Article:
House guests are the worst, right? Especially ones that live in your bed and suck your blood and just won’t go away no matter how many times you try to poison them, slowly driving yourself crazy and forcing you to look for a new apartment in what is definitely not a renters’ market. Well, there might finally be a way to get rid of the parasitic house guests otherwise known as bed bugs. Science still hasn’t found a way to make your hippie roommate’s couch-surfing friend disappear in a humane way, but science can’t do everything, you know?
But so anyway, BEDBUGS. These little blood-suckers have been the scourge of New York for years and there hasn’t been any really foolproof way of getting rid of them. Until now. Maybe.
The New York Times reports of a potential way for people to get rid of bed bugs without spending thousands of dollars on a new mattress, new clothes, fumigation, or even moving. The answer might be something called ivermectin, a pill that is commonly used for dogs as a deworming medication. Dr. Johnathan M. Sheele discovered that, after giving test subjects a deworming pill, the following scenario occured: “You take the pill and go to bed — perchance even to sleep, if you can sleep knowing how patiently bedbugs wait in your walls or mattress, sniffing for the sweet stream of your exhaled carbon dioxide and for your warm skin to grow still. You let them bite you. And then — in a few days — they die.”
Die. Dead. For, like, ever. This method of killing is called “xenointoxication” which means “poisoning the guest” and is also just a beautiful word, which helps when you’re talking about death. Talking about death using beautiful words is one of my favorite things to do. It softens the blow.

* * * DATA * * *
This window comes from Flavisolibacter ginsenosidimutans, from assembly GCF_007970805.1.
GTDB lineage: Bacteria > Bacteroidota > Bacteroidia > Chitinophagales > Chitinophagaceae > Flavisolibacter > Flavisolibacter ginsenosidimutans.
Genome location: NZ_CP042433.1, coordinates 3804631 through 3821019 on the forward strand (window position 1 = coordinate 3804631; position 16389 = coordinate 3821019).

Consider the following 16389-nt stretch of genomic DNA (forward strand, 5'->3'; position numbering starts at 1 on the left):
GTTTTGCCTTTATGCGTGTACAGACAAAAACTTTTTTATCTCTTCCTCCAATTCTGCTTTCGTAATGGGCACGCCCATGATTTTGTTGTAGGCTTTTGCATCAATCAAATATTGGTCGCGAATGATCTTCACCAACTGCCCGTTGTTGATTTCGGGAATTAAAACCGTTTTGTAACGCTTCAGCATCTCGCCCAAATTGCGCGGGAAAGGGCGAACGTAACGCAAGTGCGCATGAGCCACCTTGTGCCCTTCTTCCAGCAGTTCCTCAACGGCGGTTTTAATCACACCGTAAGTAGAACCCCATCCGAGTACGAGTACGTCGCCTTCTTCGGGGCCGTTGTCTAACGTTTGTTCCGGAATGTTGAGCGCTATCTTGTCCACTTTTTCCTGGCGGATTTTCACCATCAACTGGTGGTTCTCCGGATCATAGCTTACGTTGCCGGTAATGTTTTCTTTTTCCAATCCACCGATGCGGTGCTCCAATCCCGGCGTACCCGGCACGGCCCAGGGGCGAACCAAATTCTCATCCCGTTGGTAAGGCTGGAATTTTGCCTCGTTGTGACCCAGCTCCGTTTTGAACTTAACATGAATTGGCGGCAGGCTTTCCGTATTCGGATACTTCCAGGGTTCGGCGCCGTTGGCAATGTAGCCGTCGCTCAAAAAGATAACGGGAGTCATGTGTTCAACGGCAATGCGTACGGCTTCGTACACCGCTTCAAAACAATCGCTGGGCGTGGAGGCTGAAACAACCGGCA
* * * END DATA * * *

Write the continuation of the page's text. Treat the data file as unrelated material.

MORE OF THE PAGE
But, could this strategy actually work? Should I start selling my mini-Schnauzer’s heart worm meds on the black bedbug market? Probably not. Because, while, Dr. Peter J. Hotez, dean of the National School of Tropical Medicine at Baylor College of Medicine says that Dr. Sheele’s idea is, “Maybe partially crazy. But not entirely crazy,” it still wouldn’t be the best thing to just start knocking back your dog’s worm medication. Basically, ivermectin is not usually used for the sustained amount of time that would be necessary to adequately vanquish the dreaded bedbug, and so it might not be a totally safe treatment. This despite the reassurance of “Dr. Frank O. Richards Jr., a parasitologist at the Carter Center in Atlanta who has spent years running programs in Africa and Asia that give out ivermectin donated by Merck to fight river blindness.” Dr. Richards “has tracked women in his river-blindness programs who took ivermectin before realizing they were pregnant, [and] he said, ‘and all their babies were cool.’”
Well, then. I don’t see what the problem is. If all the babies “were cool” what is there to be worried about? All I’m saying is that at any sign of bed bugs, feel free to get in touch with me rather than with your local veterinarian who might have “ethical” qualms about giving you dog meds, and I can hook you up. I’ve got a lot of pills stocked up because I always forget to give them to my dog. Oops.
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